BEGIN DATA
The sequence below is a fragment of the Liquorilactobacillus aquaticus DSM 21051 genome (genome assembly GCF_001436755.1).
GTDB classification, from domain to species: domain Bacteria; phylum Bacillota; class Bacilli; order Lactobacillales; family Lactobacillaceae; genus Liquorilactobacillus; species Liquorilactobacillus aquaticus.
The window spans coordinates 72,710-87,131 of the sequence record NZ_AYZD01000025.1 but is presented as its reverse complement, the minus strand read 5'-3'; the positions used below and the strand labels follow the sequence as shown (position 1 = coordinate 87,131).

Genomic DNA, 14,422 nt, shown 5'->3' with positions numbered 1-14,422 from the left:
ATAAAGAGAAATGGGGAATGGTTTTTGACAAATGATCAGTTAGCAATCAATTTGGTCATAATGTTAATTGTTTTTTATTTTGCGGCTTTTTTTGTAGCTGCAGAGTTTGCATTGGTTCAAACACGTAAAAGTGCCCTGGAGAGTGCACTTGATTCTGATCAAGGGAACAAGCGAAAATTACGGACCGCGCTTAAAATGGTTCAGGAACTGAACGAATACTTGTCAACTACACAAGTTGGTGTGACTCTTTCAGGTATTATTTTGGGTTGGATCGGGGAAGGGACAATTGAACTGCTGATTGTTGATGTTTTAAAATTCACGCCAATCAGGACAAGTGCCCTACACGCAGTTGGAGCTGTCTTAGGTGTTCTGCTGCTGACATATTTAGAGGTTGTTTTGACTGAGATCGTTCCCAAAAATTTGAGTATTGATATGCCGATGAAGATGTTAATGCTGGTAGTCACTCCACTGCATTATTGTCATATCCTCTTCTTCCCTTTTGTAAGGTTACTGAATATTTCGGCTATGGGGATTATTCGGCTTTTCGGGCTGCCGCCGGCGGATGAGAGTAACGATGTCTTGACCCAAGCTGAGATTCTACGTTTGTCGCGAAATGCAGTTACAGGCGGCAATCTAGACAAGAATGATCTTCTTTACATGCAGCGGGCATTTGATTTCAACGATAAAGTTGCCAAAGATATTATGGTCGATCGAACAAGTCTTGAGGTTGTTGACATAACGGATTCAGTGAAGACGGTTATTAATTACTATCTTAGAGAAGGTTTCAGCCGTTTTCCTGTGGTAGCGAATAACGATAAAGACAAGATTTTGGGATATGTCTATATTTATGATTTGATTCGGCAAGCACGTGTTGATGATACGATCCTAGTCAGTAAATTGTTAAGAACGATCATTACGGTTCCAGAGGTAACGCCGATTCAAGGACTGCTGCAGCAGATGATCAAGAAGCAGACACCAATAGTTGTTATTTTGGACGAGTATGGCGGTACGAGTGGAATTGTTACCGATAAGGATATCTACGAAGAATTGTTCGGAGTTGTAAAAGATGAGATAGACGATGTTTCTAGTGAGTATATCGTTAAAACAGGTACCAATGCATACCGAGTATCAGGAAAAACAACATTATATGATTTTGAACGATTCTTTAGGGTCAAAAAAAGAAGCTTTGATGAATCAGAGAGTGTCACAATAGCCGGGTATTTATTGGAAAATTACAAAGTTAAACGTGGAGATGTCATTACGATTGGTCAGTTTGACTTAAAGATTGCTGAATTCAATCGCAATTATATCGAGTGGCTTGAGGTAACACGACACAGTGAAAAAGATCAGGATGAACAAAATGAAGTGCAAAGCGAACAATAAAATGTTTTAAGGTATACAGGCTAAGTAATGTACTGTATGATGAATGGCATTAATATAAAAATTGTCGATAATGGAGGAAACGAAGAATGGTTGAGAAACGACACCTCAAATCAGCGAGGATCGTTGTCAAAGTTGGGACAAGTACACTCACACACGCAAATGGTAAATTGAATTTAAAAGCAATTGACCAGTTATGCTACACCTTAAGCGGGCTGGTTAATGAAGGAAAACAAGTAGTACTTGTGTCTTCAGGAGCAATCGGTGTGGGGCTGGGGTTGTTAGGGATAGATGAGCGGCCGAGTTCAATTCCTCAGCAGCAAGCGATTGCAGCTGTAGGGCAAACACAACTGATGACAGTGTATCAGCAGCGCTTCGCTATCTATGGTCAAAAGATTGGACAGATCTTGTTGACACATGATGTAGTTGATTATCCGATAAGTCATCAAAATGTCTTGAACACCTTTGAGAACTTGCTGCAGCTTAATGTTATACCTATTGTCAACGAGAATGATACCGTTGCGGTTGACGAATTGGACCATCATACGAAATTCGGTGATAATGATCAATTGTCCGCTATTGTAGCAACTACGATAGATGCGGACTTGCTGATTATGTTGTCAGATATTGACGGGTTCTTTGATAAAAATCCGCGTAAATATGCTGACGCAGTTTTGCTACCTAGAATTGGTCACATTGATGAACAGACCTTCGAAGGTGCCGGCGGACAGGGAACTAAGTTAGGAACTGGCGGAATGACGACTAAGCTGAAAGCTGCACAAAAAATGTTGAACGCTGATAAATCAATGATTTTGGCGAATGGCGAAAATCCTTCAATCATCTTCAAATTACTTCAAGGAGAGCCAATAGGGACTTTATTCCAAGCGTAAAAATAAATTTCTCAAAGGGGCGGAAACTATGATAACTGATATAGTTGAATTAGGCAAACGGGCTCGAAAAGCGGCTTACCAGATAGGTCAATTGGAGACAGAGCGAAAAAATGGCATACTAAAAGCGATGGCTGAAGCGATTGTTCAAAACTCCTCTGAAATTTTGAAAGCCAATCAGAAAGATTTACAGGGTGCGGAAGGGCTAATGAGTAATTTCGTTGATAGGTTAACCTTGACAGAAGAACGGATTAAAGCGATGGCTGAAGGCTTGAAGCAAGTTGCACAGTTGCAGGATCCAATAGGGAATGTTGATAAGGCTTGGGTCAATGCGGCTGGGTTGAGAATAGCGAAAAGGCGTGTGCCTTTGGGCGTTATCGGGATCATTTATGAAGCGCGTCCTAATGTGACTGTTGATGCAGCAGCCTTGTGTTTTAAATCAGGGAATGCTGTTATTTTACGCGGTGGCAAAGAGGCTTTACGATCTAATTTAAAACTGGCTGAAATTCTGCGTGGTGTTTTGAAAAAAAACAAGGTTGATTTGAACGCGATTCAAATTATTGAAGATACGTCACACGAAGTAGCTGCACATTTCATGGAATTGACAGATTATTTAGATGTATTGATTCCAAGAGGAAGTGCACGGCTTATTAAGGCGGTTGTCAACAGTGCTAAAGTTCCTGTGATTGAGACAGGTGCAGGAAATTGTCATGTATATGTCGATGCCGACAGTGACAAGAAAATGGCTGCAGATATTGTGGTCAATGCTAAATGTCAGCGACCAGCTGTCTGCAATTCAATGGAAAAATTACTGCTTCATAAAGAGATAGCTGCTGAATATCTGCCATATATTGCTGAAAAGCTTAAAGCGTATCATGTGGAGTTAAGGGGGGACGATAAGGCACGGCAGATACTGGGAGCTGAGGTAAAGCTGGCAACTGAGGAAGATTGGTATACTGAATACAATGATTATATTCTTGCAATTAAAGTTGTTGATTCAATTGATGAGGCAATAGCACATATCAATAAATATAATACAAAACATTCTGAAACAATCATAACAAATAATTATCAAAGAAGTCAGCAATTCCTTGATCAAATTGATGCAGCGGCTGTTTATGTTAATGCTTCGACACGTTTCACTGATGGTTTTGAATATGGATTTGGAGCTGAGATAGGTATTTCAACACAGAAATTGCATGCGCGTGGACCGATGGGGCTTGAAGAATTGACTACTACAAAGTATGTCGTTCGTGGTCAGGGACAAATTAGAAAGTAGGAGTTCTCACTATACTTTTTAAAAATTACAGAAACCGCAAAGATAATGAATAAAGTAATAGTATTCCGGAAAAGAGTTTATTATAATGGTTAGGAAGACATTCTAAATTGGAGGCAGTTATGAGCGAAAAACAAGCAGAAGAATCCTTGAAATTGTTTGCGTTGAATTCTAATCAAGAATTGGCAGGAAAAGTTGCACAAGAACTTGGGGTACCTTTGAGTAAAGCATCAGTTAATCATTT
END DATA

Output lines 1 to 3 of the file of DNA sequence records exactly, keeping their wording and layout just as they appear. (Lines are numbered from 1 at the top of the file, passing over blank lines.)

The sequence below is a fragment of the Liquorilactobacillus aquaticus DSM 21051 genome (genome assembly GCF_001436755.1).
GTDB classification, from domain to species: domain Bacteria; phylum Bacillota; class Bacilli; order Lactobacillales; family Lactobacillaceae; genus Liquorilactobacillus; species Liquorilactobacillus aquaticus.
The window spans coordinates 72,710-87,131 of the sequence record NZ_AYZD01000025.1 but is presented as its reverse complement, the minus strand read 5'-3'; the positions used below and the strand labels follow the sequence as shown (position 1 = coordinate 87,131).